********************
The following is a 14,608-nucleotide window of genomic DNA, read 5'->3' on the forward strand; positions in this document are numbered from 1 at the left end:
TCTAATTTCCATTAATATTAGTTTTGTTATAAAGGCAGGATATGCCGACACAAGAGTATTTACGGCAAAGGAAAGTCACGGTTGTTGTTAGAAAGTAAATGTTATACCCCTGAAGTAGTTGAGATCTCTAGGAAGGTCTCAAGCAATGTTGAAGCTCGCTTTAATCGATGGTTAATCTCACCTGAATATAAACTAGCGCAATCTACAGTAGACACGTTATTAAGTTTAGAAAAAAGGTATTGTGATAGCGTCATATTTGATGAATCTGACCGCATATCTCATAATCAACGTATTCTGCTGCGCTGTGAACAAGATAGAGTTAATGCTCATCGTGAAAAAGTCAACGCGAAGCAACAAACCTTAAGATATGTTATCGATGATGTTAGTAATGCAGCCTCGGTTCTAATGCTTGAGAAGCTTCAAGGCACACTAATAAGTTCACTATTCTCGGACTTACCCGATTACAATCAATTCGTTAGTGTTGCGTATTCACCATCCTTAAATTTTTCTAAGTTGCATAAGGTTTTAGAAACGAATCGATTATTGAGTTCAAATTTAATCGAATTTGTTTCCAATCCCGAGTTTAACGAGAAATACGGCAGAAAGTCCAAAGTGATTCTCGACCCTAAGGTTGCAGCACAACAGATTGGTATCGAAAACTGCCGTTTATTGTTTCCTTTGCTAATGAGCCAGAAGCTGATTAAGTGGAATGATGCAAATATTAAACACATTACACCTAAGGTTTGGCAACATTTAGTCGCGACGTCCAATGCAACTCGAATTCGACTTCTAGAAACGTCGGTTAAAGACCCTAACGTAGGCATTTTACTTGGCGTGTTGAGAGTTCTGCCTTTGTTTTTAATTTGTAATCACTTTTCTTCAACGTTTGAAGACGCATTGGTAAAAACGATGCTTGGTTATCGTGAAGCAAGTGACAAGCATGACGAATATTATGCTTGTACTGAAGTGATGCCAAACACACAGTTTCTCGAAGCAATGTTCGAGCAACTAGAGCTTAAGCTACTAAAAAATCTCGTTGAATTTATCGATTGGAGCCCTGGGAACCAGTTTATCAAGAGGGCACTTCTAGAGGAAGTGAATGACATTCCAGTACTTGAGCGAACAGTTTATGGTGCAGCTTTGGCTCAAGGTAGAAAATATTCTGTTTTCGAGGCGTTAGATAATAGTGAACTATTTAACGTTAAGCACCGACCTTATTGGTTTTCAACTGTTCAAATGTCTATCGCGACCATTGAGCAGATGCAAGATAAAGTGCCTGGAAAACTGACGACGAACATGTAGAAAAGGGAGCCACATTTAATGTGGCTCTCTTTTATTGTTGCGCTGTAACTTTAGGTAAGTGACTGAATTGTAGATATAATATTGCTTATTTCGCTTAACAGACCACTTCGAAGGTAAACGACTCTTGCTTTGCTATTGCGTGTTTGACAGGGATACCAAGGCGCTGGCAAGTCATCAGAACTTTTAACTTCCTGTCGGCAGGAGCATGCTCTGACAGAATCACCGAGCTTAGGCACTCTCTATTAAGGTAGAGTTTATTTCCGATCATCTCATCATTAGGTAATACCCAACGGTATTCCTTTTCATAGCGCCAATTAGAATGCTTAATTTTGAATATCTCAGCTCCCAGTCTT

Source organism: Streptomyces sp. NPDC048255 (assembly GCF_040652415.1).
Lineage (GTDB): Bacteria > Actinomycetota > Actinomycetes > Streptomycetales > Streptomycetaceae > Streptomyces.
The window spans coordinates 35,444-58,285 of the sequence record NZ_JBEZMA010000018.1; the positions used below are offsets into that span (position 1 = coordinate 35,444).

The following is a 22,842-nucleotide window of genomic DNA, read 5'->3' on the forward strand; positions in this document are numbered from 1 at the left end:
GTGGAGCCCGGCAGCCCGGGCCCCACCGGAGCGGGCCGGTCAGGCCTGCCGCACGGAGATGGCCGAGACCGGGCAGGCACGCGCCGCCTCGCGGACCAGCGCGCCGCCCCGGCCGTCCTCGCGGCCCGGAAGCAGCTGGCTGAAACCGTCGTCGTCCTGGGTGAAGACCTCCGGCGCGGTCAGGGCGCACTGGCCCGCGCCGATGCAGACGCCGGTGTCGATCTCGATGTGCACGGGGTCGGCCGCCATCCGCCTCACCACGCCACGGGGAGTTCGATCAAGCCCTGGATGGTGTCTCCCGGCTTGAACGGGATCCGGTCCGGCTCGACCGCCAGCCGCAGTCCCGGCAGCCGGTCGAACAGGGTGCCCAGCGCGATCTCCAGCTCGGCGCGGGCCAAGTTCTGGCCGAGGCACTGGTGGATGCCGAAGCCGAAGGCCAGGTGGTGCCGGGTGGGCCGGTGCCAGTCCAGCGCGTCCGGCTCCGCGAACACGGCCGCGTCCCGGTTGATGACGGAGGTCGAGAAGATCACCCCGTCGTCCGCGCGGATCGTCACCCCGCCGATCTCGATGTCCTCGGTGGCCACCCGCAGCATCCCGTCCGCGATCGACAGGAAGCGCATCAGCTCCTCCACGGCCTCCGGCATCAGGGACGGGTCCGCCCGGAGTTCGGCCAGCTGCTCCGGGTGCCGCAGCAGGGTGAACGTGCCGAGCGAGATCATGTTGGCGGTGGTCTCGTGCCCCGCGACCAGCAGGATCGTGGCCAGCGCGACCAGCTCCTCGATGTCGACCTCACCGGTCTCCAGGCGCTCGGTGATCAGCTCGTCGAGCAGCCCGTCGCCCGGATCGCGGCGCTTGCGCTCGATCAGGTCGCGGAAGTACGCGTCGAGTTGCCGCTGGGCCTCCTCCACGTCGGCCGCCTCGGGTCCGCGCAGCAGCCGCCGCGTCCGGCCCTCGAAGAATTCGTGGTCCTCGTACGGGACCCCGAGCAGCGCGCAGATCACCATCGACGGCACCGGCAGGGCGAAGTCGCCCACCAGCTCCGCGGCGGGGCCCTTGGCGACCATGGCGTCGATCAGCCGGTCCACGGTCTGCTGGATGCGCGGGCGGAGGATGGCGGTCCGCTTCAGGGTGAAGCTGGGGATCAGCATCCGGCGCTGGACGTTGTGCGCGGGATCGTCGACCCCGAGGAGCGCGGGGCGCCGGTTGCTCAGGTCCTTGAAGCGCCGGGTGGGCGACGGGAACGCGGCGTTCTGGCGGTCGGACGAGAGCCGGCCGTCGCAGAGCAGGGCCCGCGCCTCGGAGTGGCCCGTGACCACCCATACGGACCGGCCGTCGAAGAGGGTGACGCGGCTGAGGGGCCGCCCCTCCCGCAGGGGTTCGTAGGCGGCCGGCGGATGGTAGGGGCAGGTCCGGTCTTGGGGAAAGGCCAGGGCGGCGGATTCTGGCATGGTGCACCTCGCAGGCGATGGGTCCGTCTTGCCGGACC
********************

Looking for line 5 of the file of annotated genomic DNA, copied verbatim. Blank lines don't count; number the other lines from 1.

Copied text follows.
The window spans coordinates 35,444-58,285 of the sequence record NZ_JBEZMA010000018.1; the positions used below are offsets into that span (position 1 = coordinate 35,444).